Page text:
Wednesday, December 21, 2011

And Then There Were Three (Less)

The green energy industry, in particular the solar energy component of that industry, now has three fewer participants than it did just a month ago as BP Plc. has bid it a long, last goodbye. It did so voluntarily citing 'continuing global economic challenges'; this unlike two German competitors who were recently forced into liquidation by the realities of the free market and the global economy.

Solon SE and Solar Millennium, the latter of who received a $2.1 billion grant of free US taxpayer money, are no longer producing solar cells due to oversupply in the market (too little demand for an overprice product) and price pressures (falling retail prices the result of too little demand.)

It must be understood that the solar energy industry itself has recognized that it is woefully inefficient. But, in the convoluted thinking of a government driven benevolent economy, this is a feature and not a bug. It brags that it requires the most workers per megawatt of power produced than any other energy source. See how long Denny's stays in business using a "more cooks in the kitchen than anyone else" business model. Of course, that is only part of the problem. Not only is the production and installation of solar energy components more expensive than its green and not-so-green energy sisters, once the solar components are built and installed at an industry high labor cost, the energy produced is both intermittent and dependent upon even further subsidized transmission lines to bring the energy to market.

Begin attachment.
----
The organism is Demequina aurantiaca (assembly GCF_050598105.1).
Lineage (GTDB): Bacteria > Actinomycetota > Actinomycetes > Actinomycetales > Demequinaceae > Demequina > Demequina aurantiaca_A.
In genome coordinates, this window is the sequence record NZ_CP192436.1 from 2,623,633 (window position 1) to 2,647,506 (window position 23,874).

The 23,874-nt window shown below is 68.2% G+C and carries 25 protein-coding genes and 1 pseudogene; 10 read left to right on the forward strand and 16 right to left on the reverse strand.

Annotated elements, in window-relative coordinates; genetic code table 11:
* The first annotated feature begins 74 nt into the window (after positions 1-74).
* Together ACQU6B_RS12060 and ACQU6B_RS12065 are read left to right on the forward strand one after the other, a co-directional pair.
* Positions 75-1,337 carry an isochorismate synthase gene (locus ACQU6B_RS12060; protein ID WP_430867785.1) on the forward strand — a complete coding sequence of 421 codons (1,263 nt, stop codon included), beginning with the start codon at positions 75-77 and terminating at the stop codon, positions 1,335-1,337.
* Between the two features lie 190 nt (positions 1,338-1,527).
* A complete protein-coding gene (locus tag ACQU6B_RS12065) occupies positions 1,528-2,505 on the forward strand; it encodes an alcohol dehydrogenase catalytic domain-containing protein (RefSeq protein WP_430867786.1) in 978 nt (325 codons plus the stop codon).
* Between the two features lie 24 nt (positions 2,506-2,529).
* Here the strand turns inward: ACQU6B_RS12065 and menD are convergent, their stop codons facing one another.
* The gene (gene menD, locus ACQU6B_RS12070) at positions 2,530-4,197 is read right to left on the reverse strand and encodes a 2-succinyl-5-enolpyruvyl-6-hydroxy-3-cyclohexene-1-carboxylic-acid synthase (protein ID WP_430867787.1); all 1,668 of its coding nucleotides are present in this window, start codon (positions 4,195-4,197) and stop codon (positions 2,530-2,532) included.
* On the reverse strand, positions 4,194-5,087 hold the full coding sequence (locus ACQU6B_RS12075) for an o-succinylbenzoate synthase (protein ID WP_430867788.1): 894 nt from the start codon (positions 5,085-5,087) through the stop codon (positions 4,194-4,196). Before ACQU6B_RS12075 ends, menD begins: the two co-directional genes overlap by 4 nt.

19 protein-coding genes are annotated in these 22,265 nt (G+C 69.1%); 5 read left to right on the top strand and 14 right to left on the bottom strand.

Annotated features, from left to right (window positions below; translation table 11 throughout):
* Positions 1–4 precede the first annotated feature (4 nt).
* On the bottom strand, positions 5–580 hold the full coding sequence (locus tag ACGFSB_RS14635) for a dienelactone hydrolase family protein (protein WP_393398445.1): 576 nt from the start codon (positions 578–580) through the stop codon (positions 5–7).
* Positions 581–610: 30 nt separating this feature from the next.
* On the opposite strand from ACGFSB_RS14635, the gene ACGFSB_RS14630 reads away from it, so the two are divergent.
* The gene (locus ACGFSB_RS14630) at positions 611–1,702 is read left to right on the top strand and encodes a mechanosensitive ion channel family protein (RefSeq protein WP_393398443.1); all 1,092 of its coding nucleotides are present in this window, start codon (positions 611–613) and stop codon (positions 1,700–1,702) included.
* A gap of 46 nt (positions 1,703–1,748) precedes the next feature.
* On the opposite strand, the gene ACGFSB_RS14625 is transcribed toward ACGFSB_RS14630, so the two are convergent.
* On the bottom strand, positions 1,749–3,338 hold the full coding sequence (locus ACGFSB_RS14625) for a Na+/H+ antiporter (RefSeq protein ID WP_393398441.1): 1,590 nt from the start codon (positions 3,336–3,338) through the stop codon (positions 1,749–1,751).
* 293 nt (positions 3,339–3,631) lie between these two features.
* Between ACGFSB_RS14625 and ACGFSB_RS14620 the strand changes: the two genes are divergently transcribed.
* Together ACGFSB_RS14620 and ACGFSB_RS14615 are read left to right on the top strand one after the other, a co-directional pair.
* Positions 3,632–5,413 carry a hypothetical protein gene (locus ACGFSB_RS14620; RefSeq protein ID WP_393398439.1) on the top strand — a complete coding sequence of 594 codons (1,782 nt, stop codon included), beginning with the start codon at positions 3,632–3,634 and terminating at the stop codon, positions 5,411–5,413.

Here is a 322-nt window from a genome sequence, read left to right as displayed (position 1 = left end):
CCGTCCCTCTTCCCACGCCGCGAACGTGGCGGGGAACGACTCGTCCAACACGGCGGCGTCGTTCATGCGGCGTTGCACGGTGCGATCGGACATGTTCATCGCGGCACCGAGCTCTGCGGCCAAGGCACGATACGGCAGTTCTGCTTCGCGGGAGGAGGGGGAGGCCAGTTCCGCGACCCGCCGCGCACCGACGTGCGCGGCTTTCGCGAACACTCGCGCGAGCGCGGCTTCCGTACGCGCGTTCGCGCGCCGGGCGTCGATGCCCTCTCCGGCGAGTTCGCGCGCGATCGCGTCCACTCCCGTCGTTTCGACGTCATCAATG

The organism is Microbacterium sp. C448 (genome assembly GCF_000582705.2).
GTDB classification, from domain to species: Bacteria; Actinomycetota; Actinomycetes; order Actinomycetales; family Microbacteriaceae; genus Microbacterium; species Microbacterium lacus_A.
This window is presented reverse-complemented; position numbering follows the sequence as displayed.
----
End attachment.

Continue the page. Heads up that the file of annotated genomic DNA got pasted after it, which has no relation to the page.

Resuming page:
There simply is no way for these companies to make a free market profit pursuing a highly inefficient energy solution and selling it to the world for multiple times the cost of fossil powered energy. The only way a solar energy company can stay in business is by having its solar cell division carried along by other divisions that are hugely profitable (a course of action BP is no longer willing to pursue,) by perpetually preying off of taxpayers through the benevolence of planet saving politician pimps (which was the preferred route of German owned Solar Millennium,) or by choosing the path of the Chinese--compensating workers with poverty inducing wages and coupling that with a willingness to market dump products at a loss in order to dominate the industry.

We can complain all we want about China's emerging dominance in the solar panel market, but why? Economics has dictated that solar energy will not for many decades be anything more than a small niche market within the energy industry as a whole--and it will only reach profitability if its products are severely overpriced. (A price, incidentally, that only benevolent US and EU governments have been willing to pay.) Large scale profitability can be reached only if American families are forced to endure poverty inflicting prices for such heinous acts as warming up cans of soup (a food we should all get used to eating at least twice a day should solar energy ever be forced on us) or huddling around the dim family light bulb in order to read Al Gore's latest work of fiction. Americans will not voluntarily make such sacrifices--a development that the Obama administration has duly noted.